The Statue (For Gymdog's Contest)

I am uploading it again. . . .

Chapter 1

Chapter One: Prologue

There once was a house. It stood in a silent (nearly abandoned, you could say) neighborhood, white-washed and peaceful, just a mere friendly, little cottage by a dirt-road. Back then, there was only one car in the street and it stood right there, parked neatly in front of the nicely-kept lawn. A thick oak leant against the small house for support, adding to the fairytale-like atmosphere. And it was to that house that a lovely, gorgeous garden belonged to.

It was perfect. Flowers and herbs, ranging from red tulips, yellow roses and blossoming jasmine to sharp and aromatic lavender, basil and peppermint. All grew freely, just like the damp moss that crawled up along the back of the house. The air was always heavy with the delicious scent of the sweet flowers, to the point that when you opened a door or window, you were surprised by the quality of it.

As you went to the back of the large garden, it became darker gradually; a dwelling for creatures of the night. A weeping willow, its long branches bent with seemingly-genuine grief, hung over a round pond, where no colorful lillies bloomed. The water was dark, nearly inky, even. No birds sang. It was a dark, depressing place, where the rest of the world seemed muted. Oppressing, one might call it. Designed for the miserable, others said.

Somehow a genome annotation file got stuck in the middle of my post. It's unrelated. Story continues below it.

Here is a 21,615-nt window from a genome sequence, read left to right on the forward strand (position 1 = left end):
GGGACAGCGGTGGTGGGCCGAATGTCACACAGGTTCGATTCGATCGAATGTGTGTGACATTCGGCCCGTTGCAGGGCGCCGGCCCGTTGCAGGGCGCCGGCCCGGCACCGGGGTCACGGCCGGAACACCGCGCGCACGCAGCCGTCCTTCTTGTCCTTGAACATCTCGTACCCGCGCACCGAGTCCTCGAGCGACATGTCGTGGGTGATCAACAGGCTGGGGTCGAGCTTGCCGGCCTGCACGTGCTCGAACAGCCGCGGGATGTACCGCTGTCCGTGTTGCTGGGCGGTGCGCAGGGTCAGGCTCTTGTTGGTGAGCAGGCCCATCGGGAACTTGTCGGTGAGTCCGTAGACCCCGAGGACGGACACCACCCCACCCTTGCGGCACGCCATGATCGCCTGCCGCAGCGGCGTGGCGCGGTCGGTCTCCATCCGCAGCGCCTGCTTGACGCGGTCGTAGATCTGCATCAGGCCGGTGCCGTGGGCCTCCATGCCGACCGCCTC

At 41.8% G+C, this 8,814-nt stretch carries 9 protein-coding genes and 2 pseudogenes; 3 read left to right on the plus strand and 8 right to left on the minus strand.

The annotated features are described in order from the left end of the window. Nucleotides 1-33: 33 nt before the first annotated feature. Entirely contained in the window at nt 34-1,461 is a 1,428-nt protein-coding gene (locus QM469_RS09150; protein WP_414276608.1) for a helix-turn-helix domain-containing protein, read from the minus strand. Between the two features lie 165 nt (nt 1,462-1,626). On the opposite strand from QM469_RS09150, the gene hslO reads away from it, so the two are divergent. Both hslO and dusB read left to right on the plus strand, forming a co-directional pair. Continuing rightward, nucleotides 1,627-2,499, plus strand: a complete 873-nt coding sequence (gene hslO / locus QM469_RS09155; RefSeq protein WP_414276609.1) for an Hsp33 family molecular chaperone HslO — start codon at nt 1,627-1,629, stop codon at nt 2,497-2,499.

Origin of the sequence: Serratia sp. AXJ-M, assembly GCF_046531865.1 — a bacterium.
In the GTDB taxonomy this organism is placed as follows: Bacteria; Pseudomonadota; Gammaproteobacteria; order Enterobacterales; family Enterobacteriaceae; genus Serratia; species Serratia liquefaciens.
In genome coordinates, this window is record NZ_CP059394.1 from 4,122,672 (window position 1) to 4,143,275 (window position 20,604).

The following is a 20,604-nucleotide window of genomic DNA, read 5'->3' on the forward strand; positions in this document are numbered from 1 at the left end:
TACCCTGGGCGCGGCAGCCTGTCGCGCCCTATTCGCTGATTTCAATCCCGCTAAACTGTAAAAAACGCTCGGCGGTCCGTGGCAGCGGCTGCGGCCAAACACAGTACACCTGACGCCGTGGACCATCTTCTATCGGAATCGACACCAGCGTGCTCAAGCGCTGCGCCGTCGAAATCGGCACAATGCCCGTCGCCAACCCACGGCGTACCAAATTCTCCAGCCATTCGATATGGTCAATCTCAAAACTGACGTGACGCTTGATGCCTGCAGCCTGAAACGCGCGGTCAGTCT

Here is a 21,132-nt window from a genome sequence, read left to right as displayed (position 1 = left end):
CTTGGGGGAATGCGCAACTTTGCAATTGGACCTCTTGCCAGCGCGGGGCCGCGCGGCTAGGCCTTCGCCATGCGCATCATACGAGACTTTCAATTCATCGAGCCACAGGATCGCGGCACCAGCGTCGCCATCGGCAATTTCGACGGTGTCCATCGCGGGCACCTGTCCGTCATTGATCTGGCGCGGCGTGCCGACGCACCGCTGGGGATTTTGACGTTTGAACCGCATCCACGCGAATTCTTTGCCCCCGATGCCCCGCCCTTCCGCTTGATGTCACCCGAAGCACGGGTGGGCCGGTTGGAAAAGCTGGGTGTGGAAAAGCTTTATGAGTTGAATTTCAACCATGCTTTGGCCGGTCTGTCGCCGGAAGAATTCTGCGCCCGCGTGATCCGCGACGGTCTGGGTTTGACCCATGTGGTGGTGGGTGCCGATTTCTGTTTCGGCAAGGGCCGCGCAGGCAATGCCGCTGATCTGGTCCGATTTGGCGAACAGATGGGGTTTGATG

And just beyond that place, in a far corner where no light shone, untouched and unwanted, stood a lone, stone statue.

It depicted a woman; obviously young and frightened. Her head was bent in shame, maybe even pure humiliation. Her hair hung past her face in slobby, disorganized curls, its texture nearly as if it was damp. The statue seemed to be clutching her robes, as if trying desperately to cover her naked body. Her feet weren't visible, but disappeared into the stone she stood on. What was perhaps most terrifying about this decoration was the mouth; it hung wide open, as if she was trying to scream, but couldn't.

And if you dared to approach it and bent over carefully to look at her countenance, you'd see the pain and fear in her eyes. Everything about it radiated grief, regret, anguish and horror. No one dared to remove it and many called it cursed.

It is with this statue that our story begins. It begins like all fairytales begin:

Once upon a time. . . .

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